A Prison in the Sun by Isobel Blackthorn #Extract #BlogTour

After millennial ghostwriter Trevor Moore rents an old farmhouse in Fuerteventura, he moves in to find his muse.
Instead, he discovers a rucksack filled with cash. Who does it belong to - and should he hand it in...or keep it?
Struggling to make up his mind, Trevor unravels the harrowing true story of a little-known concentration camp that incarcerated gay men in the 1950s and 60s.

I'm delighted to be hosting the blog tour for A Prison in the Sun today. Many thanks to Isobel Blackthorn and Emma Welton from damppebbles blog tours for inviting me and for supplying an extract from the book for me to share with you.

The Windmill

I was a man on a mission. My first real exploration of what the island had to offer and despite the short distance, the walk to the windmill felt like an expedition. I needed to be prepared. Above all, I need sustenance.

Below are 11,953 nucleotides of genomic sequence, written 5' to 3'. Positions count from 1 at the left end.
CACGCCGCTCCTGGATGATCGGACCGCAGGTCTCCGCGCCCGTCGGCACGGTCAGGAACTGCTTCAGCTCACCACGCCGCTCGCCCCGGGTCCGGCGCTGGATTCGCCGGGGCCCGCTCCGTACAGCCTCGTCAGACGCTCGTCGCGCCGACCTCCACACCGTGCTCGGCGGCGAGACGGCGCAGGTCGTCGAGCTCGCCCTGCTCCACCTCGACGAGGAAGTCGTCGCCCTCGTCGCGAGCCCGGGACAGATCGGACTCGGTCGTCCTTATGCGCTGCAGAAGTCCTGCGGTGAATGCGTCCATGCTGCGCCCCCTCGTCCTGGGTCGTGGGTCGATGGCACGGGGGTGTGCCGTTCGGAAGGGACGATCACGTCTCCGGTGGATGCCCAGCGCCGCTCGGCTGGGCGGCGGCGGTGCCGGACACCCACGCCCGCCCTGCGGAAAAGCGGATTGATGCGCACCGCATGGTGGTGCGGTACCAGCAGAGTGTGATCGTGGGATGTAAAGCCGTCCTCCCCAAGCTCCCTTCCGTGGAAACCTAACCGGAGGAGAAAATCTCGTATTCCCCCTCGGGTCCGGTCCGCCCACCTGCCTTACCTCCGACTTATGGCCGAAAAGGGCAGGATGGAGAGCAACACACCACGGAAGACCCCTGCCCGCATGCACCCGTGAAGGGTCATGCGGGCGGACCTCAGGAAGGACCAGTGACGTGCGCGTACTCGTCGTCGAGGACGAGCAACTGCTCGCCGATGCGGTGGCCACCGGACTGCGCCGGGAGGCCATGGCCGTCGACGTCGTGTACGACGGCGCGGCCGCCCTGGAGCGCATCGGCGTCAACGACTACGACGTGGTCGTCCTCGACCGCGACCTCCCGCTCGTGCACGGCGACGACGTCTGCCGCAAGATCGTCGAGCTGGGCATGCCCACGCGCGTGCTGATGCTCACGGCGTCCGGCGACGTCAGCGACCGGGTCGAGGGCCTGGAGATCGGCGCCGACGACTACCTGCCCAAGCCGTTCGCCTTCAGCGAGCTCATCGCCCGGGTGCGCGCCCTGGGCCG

After diving into a tub of strawberry yoghurt, I scoffed a bowl of cold pasta bake, leftovers from the night before. Then I washed up the spoons and the bowl and left them to drain, took a cool shower and donned joggers, shorts and a t-shirt. Tourist attire. I couldn’t help but be aware of how white my skin looked. I gazed in horror in the bedroom mirror at two spindly legs and a pair of flaccid arms poking out the limb holes of my apparel. I was carrying much too much flesh around my middle. Flesh that was covered by my t-shirt but not obscured. 
I sucked in my paunch with self-disgust. I had let myself go. Middle-age spread had arrived far too early. I was a heart attack in the making, gurney material, destined for an early grave. Too many nights watching Netflix while downing red wine. Wake up to yourself, Trevor Moore! 
Worse, I hadn’t got laid in how long? A year? More like two, and little wonder. I was a porker. 
After making the bed, which I was unable to leave in disarray, I shoved my feet into a pair of plimsolls and headed off armed with only a water bottle, determined to make the most of the vast, empty outdoors.